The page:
In an accompanying editorial commentary, Dr Ram B. Dessau, an expert on infectious diseases and Senior Consultant at Slagelse Hospital, Slagelse, Denmark, writes, “I hope the study serves as a warning against non-validated microscopic procedures and helps prevent mismanagement of patients with chronic complaints, who are lured to seek improper diagnosis in the future.”

Lyme disease is the most common tick-borne infection in Europe and North America, with 360,000 cases reported over the last 20 years in Europe alone. While most people who contract the Lyme disease recover quickly after antibiotic treatment, up to a fifth of patients report persistent symptoms years after they have been told standard tests are negative for the disease. Interest in new diagnostic tests is therefore high.

Martian
Posts: 1944
Joined: Thu 26 Jul 2007 18:29
Location: Friesland, the Netherlands

Re: Validate or falsify: Lessons learned from microscopy method claimed to be useful for detecting Borrelia and Babesia

Post by Martian » Sat 2 Jul 2016 0:31

Source and free full text: http://www.tandfonline.com/doi/full/10. ... 16.1144932
Infectious Diseases
Volume 48, Issue 6, 2016

Editorial Commentary

Microscopy of human blood for Borrelia burgdorferi and Babesia without clinical or scientific rationale

DOI: 10.3109/23744235.2016.1144932

Ram B. Dessau
pages 420-421

Received: 11 Jan 2016
Accepted: 18 Jan 2016
Published online: 17 Feb 2016

In Norway, ‘A simple method for the detection of live Borrelia spirochaetes in human blood using classical microscopy techniques’ has attracted public discussion and media attention.[1] This method of ‘simple microscopy’ was developed by Mysterud and Laane from the department of Molecular Biosciences and Biology at Oslo University. A validation study has now been performed and published in the current issue of Infectious Diseases. The ‘simple microscopy’ was assessed thoroughly and found to be useless.[2] Masked samples from cases previously judged positive by the ‘simple microscopy’ and from a healthy control group were included. Using the ‘simple microscopy’, more than 50% of cases and more than 80% of controls were judged positive. PCR performed by independent laboratories did not detect Borrelia or Babesia DNA. Babesia was also not found by conventional microscopy.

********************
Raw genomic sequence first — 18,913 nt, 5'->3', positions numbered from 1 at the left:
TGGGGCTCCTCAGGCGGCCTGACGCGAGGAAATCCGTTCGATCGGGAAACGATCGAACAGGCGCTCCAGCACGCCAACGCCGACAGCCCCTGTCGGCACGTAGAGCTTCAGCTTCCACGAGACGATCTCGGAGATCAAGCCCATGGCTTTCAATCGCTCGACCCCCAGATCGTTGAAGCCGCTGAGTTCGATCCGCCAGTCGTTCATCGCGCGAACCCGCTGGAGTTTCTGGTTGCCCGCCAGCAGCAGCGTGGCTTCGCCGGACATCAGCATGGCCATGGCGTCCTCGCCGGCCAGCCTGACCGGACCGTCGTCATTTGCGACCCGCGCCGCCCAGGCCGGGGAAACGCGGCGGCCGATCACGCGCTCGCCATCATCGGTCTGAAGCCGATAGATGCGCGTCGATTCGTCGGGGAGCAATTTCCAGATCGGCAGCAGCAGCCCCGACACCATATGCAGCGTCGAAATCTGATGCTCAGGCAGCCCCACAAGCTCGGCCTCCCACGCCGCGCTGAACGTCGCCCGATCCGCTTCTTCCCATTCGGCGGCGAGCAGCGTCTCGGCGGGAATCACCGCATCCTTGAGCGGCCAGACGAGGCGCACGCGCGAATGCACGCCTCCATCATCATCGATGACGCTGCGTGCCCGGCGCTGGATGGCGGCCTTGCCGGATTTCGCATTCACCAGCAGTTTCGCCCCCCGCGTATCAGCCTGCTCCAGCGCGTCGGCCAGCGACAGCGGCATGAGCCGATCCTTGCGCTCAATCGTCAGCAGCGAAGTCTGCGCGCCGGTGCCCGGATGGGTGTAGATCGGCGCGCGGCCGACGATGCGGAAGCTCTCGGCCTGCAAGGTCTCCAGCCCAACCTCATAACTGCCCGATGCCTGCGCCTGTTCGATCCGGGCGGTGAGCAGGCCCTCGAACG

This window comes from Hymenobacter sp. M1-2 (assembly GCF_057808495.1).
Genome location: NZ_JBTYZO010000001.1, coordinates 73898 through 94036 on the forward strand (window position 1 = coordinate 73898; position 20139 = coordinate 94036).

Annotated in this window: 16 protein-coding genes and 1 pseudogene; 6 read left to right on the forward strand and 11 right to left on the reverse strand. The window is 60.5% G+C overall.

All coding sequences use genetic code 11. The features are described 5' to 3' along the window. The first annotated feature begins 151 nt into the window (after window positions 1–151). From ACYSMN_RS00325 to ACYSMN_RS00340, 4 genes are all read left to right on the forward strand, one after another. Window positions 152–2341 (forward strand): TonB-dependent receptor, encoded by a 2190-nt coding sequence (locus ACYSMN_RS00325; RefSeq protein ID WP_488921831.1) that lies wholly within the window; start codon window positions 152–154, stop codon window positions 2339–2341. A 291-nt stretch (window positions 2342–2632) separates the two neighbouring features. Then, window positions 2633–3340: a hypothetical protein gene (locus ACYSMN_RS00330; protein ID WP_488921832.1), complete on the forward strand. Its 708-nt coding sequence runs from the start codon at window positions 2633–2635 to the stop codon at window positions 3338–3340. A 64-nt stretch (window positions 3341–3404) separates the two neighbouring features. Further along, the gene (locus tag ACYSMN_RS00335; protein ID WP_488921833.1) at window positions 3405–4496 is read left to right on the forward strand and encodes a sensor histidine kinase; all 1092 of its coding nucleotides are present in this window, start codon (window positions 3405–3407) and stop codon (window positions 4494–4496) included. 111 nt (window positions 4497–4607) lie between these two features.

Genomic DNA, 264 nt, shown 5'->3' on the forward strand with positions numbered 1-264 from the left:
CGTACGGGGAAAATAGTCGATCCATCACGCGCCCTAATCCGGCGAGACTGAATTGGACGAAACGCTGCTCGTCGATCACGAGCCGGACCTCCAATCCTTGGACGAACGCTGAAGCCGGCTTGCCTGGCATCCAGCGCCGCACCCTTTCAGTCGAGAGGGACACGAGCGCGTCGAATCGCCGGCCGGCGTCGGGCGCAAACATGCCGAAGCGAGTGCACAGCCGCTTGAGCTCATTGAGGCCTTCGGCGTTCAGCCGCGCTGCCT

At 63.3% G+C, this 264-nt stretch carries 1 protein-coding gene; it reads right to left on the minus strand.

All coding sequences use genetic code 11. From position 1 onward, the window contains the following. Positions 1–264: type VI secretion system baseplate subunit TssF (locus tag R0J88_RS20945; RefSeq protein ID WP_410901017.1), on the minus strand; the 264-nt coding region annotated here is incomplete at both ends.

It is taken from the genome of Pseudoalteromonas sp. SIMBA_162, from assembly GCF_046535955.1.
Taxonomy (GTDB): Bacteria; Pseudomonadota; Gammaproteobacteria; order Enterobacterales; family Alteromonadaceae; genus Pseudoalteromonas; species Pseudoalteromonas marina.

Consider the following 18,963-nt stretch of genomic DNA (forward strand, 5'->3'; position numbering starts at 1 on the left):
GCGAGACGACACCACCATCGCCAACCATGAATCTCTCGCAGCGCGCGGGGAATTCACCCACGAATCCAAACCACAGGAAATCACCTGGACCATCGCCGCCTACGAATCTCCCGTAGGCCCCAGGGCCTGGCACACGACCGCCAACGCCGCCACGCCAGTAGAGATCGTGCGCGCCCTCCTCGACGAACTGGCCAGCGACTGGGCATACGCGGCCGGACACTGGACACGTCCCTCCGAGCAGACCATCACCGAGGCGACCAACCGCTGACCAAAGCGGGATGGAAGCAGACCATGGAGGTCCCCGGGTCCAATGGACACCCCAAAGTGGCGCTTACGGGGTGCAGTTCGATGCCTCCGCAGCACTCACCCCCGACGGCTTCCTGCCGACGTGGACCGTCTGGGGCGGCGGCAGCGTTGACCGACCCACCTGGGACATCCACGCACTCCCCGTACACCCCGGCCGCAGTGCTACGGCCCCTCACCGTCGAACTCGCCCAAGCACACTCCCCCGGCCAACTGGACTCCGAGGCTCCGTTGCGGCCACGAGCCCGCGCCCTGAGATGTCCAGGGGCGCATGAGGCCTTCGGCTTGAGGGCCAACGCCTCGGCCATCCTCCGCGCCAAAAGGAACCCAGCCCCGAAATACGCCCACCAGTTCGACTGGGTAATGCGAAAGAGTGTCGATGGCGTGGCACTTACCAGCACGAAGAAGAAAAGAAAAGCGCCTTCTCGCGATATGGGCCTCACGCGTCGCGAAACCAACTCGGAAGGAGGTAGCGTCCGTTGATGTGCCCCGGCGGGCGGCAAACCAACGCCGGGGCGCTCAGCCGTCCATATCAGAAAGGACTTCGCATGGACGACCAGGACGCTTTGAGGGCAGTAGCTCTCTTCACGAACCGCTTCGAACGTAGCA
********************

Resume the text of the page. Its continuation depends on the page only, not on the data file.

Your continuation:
In any case microscopy of blood is not a relevant procedure for the diagnosis of Lyme borreliosis for the following reason. Although haematogenous dissemination has been demonstrated by PCR and culture, the concentration of B. burgdorferi has been estimated to be about one bacterial cell in 10 ml of blood in patients with erythema migrans.[3,4] Thus, the concentration of Borrelia in patients has been shown to be too low to be found in a droplet of 6 μl on a microscope slide. A 10000-times higher concentration would be needed to achieve a reasonable sensitivity by microscopy.